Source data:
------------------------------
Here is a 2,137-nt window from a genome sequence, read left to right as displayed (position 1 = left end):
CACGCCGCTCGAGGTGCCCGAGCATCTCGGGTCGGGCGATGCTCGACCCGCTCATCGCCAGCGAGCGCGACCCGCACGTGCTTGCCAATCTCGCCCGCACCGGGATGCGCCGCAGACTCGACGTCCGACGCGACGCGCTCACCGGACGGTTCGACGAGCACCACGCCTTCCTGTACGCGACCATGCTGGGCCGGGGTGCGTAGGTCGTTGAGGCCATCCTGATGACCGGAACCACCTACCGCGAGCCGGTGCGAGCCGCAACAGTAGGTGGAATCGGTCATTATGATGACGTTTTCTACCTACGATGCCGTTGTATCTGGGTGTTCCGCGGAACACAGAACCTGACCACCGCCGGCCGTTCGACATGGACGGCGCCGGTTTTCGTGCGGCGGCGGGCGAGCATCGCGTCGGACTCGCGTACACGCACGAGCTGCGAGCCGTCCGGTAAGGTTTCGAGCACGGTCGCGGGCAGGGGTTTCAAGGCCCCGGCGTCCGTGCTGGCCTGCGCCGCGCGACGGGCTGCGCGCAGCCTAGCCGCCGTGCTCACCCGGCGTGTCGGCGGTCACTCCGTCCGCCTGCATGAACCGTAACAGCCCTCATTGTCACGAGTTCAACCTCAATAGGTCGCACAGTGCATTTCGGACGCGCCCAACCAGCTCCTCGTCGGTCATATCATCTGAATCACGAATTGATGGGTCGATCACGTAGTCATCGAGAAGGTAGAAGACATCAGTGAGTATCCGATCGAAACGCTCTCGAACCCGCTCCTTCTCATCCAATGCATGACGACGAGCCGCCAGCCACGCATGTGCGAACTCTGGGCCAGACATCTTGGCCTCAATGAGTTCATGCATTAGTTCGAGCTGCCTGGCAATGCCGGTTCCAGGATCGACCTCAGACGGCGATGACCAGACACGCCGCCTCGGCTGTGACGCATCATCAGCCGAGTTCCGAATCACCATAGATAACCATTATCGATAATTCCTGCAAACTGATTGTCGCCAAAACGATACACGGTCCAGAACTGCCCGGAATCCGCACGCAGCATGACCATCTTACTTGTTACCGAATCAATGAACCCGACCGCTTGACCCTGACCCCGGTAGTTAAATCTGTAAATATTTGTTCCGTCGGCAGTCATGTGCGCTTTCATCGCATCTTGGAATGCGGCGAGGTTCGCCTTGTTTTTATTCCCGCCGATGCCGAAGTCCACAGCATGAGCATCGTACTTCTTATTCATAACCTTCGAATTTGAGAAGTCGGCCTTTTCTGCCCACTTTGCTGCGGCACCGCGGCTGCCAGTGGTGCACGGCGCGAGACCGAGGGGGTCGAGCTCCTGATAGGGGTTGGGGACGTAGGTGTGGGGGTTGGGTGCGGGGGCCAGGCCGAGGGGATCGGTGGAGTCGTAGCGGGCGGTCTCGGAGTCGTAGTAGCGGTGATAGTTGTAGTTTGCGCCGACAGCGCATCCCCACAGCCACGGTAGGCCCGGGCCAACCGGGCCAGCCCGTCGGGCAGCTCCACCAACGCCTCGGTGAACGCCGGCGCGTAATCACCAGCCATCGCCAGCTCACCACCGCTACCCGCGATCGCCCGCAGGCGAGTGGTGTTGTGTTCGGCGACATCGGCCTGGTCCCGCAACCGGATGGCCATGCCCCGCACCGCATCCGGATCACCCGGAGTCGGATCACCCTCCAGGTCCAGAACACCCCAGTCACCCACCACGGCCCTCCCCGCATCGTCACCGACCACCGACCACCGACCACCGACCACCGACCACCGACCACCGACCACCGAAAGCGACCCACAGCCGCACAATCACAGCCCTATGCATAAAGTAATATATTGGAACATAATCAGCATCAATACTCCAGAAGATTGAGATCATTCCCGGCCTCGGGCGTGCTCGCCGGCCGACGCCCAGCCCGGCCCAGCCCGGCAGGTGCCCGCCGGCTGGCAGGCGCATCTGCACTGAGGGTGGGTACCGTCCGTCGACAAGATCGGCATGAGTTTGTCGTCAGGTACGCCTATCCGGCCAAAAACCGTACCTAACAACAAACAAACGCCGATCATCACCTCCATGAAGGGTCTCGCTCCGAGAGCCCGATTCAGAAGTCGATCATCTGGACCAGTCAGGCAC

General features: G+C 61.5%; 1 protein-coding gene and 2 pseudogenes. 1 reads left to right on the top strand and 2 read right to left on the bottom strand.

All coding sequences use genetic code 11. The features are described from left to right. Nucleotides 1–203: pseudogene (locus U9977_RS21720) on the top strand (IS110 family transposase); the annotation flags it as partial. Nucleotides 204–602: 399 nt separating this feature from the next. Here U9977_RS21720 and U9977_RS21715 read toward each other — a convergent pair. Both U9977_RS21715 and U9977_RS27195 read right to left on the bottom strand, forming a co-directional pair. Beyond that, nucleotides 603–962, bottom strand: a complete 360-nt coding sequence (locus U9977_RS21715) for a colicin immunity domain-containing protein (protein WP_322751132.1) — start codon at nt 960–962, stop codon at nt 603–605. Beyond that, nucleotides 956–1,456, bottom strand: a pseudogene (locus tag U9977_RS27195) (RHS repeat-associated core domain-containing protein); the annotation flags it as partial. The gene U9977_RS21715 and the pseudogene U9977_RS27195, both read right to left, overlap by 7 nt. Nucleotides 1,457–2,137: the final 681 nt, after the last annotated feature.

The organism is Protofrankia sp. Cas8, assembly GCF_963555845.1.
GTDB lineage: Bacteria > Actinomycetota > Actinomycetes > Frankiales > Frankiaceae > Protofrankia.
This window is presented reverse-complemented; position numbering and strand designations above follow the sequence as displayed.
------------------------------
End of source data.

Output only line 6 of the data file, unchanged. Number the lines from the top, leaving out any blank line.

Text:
GTDB lineage: Bacteria > Actinomycetota > Actinomycetes > Frankiales > Frankiaceae > Protofrankia.